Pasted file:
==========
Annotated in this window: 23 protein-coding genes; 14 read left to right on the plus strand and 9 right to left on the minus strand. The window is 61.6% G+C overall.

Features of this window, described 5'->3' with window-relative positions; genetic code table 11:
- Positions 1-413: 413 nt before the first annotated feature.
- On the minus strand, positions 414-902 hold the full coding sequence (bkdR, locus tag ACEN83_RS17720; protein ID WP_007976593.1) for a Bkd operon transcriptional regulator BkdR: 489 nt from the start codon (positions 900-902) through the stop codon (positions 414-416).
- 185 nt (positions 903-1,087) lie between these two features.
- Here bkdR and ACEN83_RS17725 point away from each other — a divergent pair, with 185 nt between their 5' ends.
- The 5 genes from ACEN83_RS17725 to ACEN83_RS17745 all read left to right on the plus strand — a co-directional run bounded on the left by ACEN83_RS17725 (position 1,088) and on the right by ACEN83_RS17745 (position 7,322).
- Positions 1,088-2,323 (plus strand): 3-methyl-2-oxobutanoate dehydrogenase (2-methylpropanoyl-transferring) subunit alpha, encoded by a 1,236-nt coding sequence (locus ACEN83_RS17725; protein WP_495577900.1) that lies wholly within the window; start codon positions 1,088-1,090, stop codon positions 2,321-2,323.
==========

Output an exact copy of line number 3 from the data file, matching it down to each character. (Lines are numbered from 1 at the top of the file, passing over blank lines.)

- Positions 1-413: 413 nt before the first annotated feature.